There is no specific target Hct for patients with secondary polycythemia. Rather, cautious phlebotomy (eg, removal of 250 mL blood, replaced by an equal volume of crystalloid) may be evaluated for symptom relief; however, reduction to Hct <55 percent is likely to exacerbate dyspnea or other hypoxic symptoms.

Therapeutic phlebotomy is discussed above. (See 'Therapeutic phlebotomy' above.)

Thrombosis prophylaxis – There is no persuasive evidence that prophylactic phlebotomy or cytoreduction reduces the risk of thrombosis in patients with secondary polycythemia.

We offer once-daily low-dose aspirin to patients with cardiovascular risk factors and twice-daily low-dose aspirin for patients with a history of arterial thrombosis. For patients with a history of venous thromboembolism, management is individualized; options include systemic anticoagulation or low-dose apixaban 2.5 mg twice daily plus once-daily low-dose aspirin.

SOCIETY GUIDELINE LINKS — Links to society and government-sponsored guidelines from selected countries and regions around the world are provided separately. (See "Society guideline links: Myeloproliferative neoplasms".)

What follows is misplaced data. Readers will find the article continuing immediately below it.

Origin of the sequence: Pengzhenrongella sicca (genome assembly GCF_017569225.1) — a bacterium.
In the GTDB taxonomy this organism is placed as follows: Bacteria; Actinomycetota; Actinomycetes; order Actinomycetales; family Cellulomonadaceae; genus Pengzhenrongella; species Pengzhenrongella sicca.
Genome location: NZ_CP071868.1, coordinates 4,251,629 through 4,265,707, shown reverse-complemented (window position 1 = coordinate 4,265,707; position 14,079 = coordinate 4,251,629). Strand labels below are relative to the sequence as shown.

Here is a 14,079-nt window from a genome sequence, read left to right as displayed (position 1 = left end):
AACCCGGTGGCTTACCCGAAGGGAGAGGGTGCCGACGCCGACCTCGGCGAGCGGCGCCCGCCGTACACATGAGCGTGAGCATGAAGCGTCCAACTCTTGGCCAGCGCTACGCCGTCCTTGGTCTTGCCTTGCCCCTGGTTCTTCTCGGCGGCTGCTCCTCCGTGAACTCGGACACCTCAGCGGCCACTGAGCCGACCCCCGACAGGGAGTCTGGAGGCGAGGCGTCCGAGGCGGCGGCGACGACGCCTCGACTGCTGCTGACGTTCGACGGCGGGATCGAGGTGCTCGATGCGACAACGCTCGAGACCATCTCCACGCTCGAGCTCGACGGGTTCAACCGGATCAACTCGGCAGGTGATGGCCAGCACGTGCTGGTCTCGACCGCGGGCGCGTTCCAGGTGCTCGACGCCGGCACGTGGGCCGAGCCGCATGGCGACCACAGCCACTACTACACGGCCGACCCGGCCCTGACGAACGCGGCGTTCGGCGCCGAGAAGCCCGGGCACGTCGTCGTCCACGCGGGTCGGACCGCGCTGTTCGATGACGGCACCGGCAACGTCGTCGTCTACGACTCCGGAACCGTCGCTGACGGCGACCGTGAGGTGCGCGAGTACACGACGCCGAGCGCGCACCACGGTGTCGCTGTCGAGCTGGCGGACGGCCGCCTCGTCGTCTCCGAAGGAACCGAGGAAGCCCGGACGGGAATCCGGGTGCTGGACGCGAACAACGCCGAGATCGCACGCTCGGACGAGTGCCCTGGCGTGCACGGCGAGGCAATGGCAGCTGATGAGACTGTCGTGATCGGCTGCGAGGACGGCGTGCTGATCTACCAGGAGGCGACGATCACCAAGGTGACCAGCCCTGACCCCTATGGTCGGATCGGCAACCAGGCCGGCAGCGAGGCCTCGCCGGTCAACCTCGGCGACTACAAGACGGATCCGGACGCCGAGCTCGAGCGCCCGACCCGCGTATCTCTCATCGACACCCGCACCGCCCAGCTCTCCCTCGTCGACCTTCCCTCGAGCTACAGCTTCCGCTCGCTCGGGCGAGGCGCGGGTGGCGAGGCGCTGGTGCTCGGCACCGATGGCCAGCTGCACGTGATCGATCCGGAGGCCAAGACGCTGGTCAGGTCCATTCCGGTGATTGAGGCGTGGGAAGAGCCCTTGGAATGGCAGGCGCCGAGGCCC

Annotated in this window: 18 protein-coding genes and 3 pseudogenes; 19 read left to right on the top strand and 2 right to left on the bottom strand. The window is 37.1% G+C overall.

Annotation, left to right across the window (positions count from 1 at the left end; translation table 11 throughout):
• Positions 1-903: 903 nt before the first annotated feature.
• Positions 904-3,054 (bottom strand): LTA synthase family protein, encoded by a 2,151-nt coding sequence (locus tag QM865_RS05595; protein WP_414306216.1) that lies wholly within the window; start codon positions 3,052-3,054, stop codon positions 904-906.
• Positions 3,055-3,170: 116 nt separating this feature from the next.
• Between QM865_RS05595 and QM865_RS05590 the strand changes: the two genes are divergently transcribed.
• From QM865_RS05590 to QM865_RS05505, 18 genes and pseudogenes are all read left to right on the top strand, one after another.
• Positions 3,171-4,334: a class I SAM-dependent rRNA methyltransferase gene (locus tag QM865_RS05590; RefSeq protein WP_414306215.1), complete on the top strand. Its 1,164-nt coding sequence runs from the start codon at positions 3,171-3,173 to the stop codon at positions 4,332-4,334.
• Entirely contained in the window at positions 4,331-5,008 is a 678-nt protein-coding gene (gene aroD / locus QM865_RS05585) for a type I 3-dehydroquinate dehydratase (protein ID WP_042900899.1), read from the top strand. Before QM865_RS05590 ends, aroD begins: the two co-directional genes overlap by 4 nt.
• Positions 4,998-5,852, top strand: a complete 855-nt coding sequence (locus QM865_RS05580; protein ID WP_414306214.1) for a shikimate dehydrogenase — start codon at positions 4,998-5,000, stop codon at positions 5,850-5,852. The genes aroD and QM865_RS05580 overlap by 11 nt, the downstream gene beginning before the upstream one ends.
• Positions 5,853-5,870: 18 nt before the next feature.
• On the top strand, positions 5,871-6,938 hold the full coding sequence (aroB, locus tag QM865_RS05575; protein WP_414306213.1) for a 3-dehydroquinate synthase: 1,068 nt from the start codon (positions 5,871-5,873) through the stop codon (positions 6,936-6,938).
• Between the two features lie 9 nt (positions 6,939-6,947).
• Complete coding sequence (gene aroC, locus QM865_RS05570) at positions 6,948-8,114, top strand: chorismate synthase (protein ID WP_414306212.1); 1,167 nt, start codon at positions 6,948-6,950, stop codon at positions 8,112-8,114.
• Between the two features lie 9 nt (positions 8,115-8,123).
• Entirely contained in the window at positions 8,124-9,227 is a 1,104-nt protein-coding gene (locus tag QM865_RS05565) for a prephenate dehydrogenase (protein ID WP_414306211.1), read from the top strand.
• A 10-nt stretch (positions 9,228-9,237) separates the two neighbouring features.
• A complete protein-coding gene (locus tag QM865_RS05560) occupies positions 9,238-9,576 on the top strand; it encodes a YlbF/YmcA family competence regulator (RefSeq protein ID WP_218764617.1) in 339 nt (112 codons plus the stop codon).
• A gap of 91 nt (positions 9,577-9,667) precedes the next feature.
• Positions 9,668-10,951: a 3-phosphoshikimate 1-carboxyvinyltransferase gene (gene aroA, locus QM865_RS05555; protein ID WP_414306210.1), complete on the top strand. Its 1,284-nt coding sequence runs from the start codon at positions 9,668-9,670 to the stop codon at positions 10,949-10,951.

INFORMATION FOR PATIENTS — UpToDate offers two types of patient education materials, "The Basics" and "Beyond the Basics." The Basics patient education pieces are written in plain language, at the 5th to 6th grade reading level, and they answer the four or five key questions a patient might have about a given condition. These articles are best for patients who want a general overview and who prefer short, easy-to-read materials. Beyond the Basics patient education pieces are longer, more sophisticated, and more detailed. These articles are written at the 10th to 12th grade reading level and are best for patients who want in-depth information and are comfortable with some medical jargon.

Here are the patient education articles that are relevant to this topic. We encourage you to print or e-mail these topics to your patients. (You can also locate patient education articles on a variety of subjects by searching on "patient info" and the keyword(s) of interest.)